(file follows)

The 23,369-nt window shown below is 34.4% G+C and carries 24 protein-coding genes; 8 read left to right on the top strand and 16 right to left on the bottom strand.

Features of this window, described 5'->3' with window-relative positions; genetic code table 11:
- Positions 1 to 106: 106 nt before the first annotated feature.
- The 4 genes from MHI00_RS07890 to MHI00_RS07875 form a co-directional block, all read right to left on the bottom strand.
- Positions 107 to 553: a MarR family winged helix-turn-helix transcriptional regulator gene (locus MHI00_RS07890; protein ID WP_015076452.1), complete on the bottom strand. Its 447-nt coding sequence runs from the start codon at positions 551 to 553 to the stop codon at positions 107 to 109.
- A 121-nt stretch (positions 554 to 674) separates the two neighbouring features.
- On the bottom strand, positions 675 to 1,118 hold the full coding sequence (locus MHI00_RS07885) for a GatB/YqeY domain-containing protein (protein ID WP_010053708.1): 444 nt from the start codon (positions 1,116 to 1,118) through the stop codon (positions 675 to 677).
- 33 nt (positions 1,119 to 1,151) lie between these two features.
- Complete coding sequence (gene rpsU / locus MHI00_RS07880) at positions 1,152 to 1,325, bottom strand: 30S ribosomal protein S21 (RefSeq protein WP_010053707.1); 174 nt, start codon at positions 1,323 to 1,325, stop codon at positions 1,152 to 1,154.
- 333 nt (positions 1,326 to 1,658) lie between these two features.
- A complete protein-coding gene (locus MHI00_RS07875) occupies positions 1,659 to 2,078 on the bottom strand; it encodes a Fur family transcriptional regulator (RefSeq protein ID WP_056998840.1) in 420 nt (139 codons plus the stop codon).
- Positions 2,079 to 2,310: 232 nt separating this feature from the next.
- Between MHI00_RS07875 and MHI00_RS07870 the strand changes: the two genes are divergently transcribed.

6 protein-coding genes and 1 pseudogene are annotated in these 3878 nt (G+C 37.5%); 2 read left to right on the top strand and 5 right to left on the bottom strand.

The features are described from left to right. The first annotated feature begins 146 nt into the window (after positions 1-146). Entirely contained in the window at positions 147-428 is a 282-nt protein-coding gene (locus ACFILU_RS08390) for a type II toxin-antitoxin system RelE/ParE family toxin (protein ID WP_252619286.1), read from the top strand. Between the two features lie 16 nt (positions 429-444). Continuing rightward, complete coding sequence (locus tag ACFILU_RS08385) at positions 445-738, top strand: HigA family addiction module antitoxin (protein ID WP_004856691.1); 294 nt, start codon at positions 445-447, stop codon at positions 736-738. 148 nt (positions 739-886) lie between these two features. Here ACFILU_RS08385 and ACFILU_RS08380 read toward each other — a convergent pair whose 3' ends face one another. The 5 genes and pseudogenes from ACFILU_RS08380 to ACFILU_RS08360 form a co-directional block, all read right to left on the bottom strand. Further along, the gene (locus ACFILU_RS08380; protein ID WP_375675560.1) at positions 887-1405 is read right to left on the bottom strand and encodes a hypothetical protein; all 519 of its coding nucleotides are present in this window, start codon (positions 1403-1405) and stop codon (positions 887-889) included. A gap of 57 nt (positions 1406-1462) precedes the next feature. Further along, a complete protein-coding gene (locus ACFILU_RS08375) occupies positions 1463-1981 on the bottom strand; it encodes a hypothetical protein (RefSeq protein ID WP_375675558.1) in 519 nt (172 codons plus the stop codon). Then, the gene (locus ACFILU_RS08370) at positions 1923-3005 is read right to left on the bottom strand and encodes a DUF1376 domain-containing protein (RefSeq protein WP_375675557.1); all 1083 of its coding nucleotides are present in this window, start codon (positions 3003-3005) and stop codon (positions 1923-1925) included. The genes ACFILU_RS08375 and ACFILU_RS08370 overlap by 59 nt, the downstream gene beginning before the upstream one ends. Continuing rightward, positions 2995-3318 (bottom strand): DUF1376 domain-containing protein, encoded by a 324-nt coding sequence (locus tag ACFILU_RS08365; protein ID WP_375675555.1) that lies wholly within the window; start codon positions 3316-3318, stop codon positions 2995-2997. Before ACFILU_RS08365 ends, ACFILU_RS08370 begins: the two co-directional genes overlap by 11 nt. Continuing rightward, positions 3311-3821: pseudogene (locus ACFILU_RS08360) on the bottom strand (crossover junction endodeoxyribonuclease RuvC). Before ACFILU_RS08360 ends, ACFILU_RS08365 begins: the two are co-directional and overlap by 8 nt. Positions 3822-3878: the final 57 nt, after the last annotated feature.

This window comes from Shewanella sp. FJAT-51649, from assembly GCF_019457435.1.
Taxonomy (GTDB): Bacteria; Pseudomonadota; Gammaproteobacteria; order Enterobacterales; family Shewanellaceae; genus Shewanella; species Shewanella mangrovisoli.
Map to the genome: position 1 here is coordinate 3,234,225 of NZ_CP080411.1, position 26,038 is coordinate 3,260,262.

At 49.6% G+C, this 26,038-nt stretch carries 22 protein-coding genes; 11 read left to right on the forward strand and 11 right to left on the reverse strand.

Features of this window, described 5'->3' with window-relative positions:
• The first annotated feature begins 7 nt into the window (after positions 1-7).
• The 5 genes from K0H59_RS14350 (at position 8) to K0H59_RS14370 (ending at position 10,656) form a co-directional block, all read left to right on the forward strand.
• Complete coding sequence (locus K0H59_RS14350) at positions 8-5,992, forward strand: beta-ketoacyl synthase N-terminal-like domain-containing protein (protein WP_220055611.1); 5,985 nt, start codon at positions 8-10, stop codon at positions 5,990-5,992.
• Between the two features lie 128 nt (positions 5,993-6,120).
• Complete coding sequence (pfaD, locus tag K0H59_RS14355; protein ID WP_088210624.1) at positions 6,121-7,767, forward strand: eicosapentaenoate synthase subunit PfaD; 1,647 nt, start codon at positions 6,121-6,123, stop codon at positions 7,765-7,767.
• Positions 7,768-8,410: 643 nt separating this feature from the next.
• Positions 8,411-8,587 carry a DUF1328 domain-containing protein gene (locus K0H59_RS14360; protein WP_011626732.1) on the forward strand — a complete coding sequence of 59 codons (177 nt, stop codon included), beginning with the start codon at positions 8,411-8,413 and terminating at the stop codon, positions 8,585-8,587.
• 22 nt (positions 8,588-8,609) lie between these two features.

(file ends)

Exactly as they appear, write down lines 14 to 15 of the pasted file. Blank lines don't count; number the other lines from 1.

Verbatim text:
6 protein-coding genes and 1 pseudogene are annotated in these 3878 nt (G+C 37.5%); 2 read left to right on the top strand and 5 right to left on the bottom strand.

The features are described from left to right. The first annotated feature begins 146 nt into the window (after positions 1-146). Entirely contained in the window at positions 147-428 is a 282-nt protein-coding gene (locus ACFILU_RS08390) for a type II toxin-antitoxin system RelE/ParE family toxin (protein ID WP_252619286.1), read from the top strand. Between the two features lie 16 nt (positions 429-444). Continuing rightward, complete coding sequence (locus tag ACFILU_RS08385) at positions 445-738, top strand: HigA family addiction module antitoxin (protein ID WP_004856691.1); 294 nt, start codon at positions 445-447, stop codon at positions 736-738. 148 nt (positions 739-886) lie between these two features. Here ACFILU_RS08385 and ACFILU_RS08380 read toward each other — a convergent pair whose 3' ends face one another. The 5 genes and pseudogenes from ACFILU_RS08380 to ACFILU_RS08360 form a co-directional block, all read right to left on the bottom strand. Further along, the gene (locus ACFILU_RS08380; protein ID WP_375675560.1) at positions 887-1405 is read right to left on the bottom strand and encodes a hypothetical protein; all 519 of its coding nucleotides are present in this window, start codon (positions 1403-1405) and stop codon (positions 887-889) included. A gap of 57 nt (positions 1406-1462) precedes the next feature. Further along, a complete protein-coding gene (locus ACFILU_RS08375) occupies positions 1463-1981 on the bottom strand; it encodes a hypothetical protein (RefSeq protein ID WP_375675558.1) in 519 nt (172 codons plus the stop codon). Then, the gene (locus ACFILU_RS08370) at positions 1923-3005 is read right to left on the bottom strand and encodes a DUF1376 domain-containing protein (RefSeq protein WP_375675557.1); all 1083 of its coding nucleotides are present in this window, start codon (positions 3003-3005) and stop codon (positions 1923-1925) included. The genes ACFILU_RS08375 and ACFILU_RS08370 overlap by 59 nt, the downstream gene beginning before the upstream one ends. Continuing rightward, positions 2995-3318 (bottom strand): DUF1376 domain-containing protein, encoded by a 324-nt coding sequence (locus tag ACFILU_RS08365; protein ID WP_375675555.1) that lies wholly within the window; start codon positions 3316-3318, stop codon positions 2995-2997. Before ACFILU_RS08365 ends, ACFILU_RS08370 begins: the two co-directional genes overlap by 11 nt. Continuing rightward, positions 3311-3821: pseudogene (locus ACFILU_RS08360) on the bottom strand (crossover junction endodeoxyribonuclease RuvC). Before ACFILU_RS08360 ends, ACFILU_RS08365 begins: the two are co-directional and overlap by 8 nt. Positions 3822-3878: the final 57 nt, after the last annotated feature.